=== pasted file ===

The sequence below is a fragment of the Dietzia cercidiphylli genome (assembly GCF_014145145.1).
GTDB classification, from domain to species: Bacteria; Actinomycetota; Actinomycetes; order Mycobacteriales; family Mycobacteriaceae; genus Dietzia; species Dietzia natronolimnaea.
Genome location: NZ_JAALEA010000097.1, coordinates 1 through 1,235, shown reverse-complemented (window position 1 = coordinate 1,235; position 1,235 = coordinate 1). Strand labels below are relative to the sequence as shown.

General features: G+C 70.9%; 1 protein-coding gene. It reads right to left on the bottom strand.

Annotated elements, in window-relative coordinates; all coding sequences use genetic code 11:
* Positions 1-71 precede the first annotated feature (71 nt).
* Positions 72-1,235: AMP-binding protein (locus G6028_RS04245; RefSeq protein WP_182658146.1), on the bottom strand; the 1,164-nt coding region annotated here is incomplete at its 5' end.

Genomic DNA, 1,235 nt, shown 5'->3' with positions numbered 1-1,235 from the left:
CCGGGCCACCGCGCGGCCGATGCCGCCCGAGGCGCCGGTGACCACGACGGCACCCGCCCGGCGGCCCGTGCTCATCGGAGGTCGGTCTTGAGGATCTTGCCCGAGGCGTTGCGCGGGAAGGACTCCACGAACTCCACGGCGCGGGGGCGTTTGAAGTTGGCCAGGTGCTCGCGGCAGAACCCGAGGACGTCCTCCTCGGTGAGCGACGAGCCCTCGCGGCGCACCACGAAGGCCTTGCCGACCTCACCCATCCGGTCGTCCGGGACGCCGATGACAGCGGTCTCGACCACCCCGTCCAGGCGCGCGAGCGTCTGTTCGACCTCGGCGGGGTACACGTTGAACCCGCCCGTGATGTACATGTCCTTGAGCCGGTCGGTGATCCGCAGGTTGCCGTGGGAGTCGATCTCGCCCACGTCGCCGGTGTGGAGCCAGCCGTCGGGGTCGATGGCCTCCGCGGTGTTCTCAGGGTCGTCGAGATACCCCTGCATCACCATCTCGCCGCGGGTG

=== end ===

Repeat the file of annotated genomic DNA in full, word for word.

The sequence below is a fragment of the Dietzia cercidiphylli genome (assembly GCF_014145145.1).
GTDB classification, from domain to species: Bacteria; Actinomycetota; Actinomycetes; order Mycobacteriales; family Mycobacteriaceae; genus Dietzia; species Dietzia natronolimnaea.
Genome location: NZ_JAALEA010000097.1, coordinates 1 through 1,235, shown reverse-complemented (window position 1 = coordinate 1,235; position 1,235 = coordinate 1). Strand labels below are relative to the sequence as shown.

General features: G+C 70.9%; 1 protein-coding gene. It reads right to left on the bottom strand.

Annotated elements, in window-relative coordinates; all coding sequences use genetic code 11:
* Positions 1-71 precede the first annotated feature (71 nt).
* Positions 72-1,235: AMP-binding protein (locus G6028_RS04245; RefSeq protein WP_182658146.1), on the bottom strand; the 1,164-nt coding region annotated here is incomplete at its 5' end.

Genomic DNA, 1,235 nt, shown 5'->3' with positions numbered 1-1,235 from the left:
CCGGGCCACCGCGCGGCCGATGCCGCCCGAGGCGCCGGTGACCACGACGGCACCCGCCCGGCGGCCCGTGCTCATCGGAGGTCGGTCTTGAGGATCTTGCCCGAGGCGTTGCGCGGGAAGGACTCCACGAACTCCACGGCGCGGGGGCGTTTGAAGTTGGCCAGGTGCTCGCGGCAGAACCCGAGGACGTCCTCCTCGGTGAGCGACGAGCCCTCGCGGCGCACCACGAAGGCCTTGCCGACCTCACCCATCCGGTCGTCCGGGACGCCGATGACAGCGGTCTCGACCACCCCGTCCAGGCGCGCGAGCGTCTGTTCGACCTCGGCGGGGTACACGTTGAACCCGCCCGTGATGTACATGTCCTTGAGCCGGTCGGTGATCCGCAGGTTGCCGTGGGAGTCGATCTCGCCCACGTCGCCGGTGTGGAGCCAGCCGTCGGGGTCGATGGCCTCCGCGGTGTTCTCAGGGTCGTCGAGATACCCCTGCATCACCATCTCGCCGCGGGTG